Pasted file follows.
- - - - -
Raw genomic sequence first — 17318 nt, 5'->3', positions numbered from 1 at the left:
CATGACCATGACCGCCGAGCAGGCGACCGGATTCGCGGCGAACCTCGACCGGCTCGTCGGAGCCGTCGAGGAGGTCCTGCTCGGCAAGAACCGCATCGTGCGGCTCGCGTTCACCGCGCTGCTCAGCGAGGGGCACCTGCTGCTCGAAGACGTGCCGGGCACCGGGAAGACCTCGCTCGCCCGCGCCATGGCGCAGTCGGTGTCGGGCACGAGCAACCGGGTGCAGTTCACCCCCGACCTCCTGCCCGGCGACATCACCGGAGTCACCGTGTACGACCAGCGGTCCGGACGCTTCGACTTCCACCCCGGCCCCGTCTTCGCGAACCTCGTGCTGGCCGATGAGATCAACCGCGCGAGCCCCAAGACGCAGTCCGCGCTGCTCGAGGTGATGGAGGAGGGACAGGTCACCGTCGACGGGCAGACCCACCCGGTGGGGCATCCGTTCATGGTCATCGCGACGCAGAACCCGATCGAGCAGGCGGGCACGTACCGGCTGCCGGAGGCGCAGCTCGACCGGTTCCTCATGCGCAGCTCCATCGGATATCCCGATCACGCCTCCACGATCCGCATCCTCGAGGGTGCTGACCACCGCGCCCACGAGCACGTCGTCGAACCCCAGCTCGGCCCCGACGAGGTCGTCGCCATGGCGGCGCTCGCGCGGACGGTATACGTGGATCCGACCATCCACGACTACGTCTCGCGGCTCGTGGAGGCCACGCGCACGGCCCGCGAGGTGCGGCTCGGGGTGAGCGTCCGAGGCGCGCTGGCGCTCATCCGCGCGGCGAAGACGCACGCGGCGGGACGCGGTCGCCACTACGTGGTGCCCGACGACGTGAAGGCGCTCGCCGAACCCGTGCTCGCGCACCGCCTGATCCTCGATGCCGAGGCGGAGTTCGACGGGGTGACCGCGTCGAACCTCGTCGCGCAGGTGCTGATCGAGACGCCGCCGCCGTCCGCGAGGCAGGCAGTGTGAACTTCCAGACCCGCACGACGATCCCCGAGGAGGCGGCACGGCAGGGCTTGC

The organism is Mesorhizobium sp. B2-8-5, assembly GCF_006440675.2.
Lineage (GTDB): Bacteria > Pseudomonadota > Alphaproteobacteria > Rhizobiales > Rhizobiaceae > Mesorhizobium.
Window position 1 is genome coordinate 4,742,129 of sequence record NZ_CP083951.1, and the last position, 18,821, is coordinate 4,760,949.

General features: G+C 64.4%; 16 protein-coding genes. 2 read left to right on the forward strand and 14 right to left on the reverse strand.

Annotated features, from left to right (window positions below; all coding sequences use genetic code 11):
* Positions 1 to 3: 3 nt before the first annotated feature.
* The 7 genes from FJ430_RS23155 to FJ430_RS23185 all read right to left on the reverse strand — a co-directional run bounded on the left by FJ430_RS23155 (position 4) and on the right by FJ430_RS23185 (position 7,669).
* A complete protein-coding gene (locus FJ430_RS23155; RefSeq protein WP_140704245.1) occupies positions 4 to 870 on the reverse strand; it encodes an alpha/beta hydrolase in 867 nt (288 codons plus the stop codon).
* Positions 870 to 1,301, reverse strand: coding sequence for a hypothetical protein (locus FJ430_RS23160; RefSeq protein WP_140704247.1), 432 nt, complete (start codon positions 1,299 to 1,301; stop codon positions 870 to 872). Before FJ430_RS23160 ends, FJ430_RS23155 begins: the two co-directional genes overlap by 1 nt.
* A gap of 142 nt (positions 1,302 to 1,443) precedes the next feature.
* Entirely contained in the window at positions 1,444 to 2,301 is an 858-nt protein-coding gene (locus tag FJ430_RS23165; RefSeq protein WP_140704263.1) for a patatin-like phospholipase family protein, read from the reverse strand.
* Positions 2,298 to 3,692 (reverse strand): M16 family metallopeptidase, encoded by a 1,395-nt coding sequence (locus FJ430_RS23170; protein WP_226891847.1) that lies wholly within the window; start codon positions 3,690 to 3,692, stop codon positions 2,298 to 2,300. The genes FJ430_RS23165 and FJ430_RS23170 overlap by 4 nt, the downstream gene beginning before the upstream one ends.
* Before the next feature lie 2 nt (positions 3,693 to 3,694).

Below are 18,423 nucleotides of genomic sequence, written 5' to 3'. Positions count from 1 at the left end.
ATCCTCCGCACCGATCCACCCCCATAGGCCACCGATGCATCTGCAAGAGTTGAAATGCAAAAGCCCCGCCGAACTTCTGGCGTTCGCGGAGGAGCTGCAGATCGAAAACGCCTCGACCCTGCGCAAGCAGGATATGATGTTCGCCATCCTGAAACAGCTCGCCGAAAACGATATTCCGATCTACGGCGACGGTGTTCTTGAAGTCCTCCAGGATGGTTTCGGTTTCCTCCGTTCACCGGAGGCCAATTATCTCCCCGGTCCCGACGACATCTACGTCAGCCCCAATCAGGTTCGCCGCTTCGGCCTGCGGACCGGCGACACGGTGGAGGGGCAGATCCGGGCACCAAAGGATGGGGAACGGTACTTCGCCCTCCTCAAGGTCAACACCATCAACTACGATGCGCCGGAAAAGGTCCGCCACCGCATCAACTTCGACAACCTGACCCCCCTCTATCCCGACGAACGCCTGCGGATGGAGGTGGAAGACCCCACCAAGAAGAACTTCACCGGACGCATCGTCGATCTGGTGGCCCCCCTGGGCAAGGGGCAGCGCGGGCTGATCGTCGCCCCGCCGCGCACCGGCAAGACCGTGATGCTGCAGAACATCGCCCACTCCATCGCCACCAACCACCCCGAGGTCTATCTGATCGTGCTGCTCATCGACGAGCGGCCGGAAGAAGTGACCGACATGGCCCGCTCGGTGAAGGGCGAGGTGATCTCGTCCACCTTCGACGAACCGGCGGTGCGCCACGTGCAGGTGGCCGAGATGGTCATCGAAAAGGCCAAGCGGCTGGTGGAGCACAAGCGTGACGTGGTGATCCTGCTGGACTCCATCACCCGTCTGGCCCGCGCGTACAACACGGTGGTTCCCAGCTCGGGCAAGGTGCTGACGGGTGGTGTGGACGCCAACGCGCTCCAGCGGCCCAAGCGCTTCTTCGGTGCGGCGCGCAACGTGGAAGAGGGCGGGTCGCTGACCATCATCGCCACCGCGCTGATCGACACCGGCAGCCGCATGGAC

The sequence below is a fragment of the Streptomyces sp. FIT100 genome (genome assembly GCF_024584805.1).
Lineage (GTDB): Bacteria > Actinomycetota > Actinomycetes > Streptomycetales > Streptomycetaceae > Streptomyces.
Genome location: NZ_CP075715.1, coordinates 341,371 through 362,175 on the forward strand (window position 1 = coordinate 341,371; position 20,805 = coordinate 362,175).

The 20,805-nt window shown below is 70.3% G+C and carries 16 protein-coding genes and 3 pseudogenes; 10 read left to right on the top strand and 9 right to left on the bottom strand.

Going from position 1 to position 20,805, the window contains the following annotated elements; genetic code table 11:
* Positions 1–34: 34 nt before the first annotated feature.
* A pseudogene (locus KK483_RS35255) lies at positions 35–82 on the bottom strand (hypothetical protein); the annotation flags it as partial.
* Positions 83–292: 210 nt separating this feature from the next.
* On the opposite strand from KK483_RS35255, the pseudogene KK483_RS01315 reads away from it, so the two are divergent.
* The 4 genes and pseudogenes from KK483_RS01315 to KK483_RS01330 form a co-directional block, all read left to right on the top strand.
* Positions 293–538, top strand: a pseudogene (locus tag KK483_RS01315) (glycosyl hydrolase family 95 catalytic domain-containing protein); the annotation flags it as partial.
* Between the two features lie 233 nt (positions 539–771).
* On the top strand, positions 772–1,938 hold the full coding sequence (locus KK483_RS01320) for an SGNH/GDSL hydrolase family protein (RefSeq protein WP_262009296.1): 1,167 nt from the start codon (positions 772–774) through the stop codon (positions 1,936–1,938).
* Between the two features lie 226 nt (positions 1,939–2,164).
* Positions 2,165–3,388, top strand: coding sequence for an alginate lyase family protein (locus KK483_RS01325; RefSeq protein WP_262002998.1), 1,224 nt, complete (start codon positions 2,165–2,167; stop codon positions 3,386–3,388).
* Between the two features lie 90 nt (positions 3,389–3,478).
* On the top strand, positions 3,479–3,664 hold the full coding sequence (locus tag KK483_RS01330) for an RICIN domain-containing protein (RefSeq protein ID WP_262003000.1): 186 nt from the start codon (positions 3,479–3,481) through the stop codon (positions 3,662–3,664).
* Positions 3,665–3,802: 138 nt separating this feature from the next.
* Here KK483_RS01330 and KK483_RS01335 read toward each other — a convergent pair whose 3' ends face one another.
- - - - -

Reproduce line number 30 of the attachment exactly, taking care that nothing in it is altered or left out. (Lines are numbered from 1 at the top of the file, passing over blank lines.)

* On the top strand, positions 772–1,938 hold the full coding sequence (locus KK483_RS01320) for an SGNH/GDSL hydrolase family protein (RefSeq protein WP_262009296.1): 1,167 nt from the start codon (positions 772–774) through the stop codon (positions 1,936–1,938).